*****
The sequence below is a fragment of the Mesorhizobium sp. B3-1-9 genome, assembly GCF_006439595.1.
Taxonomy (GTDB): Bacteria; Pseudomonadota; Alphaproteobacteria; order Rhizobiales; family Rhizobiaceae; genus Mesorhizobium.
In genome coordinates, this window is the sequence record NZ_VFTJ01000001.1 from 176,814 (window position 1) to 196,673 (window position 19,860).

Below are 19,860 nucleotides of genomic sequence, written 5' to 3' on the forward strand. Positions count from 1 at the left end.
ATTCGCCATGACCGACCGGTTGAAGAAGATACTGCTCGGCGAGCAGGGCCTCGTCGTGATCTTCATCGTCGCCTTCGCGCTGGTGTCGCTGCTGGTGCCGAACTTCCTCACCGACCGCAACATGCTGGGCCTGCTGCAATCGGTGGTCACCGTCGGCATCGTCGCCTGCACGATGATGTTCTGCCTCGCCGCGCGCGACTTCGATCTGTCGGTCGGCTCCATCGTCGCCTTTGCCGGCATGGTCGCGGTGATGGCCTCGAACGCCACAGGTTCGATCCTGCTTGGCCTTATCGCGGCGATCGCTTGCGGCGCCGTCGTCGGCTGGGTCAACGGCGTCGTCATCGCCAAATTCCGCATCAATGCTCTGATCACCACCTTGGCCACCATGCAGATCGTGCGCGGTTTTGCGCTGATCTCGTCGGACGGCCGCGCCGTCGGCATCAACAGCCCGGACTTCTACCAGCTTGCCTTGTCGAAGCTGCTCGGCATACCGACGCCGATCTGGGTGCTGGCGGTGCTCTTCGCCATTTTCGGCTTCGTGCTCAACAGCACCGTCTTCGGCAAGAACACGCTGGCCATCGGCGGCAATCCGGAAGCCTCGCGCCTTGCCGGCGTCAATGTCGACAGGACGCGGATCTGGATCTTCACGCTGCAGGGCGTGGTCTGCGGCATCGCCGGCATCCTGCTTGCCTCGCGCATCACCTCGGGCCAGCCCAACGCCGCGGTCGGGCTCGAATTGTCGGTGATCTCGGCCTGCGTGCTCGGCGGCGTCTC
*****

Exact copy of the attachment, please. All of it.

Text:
The sequence below is a fragment of the Mesorhizobium sp. B3-1-9 genome, assembly GCF_006439595.1.
Taxonomy (GTDB): Bacteria; Pseudomonadota; Alphaproteobacteria; order Rhizobiales; family Rhizobiaceae; genus Mesorhizobium.
In genome coordinates, this window is the sequence record NZ_VFTJ01000001.1 from 176,814 (window position 1) to 196,673 (window position 19,860).

Below are 19,860 nucleotides of genomic sequence, written 5' to 3' on the forward strand. Positions count from 1 at the left end.
ATTCGCCATGACCGACCGGTTGAAGAAGATACTGCTCGGCGAGCAGGGCCTCGTCGTGATCTTCATCGTCGCCTTCGCGCTGGTGTCGCTGCTGGTGCCGAACTTCCTCACCGACCGCAACATGCTGGGCCTGCTGCAATCGGTGGTCACCGTCGGCATCGTCGCCTGCACGATGATGTTCTGCCTCGCCGCGCGCGACTTCGATCTGTCGGTCGGCTCCATCGTCGCCTTTGCCGGCATGGTCGCGGTGATGGCCTCGAACGCCACAGGTTCGATCCTGCTTGGCCTTATCGCGGCGATCGCTTGCGGCGCCGTCGTCGGCTGGGTCAACGGCGTCGTCATCGCCAAATTCCGCATCAATGCTCTGATCACCACCTTGGCCACCATGCAGATCGTGCGCGGTTTTGCGCTGATCTCGTCGGACGGCCGCGCCGTCGGCATCAACAGCCCGGACTTCTACCAGCTTGCCTTGTCGAAGCTGCTCGGCATACCGACGCCGATCTGGGTGCTGGCGGTGCTCTTCGCCATTTTCGGCTTCGTGCTCAACAGCACCGTCTTCGGCAAGAACACGCTGGCCATCGGCGGCAATCCGGAAGCCTCGCGCCTTGCCGGCGTCAATGTCGACAGGACGCGGATCTGGATCTTCACGCTGCAGGGCGTGGTCTGCGGCATCGCCGGCATCCTGCTTGCCTCGCGCATCACCTCGGGCCAGCCCAACGCCGCGGTCGGGCTCGAATTGTCGGTGATCTCGGCCTGCGTGCTCGGCGGCGTCTC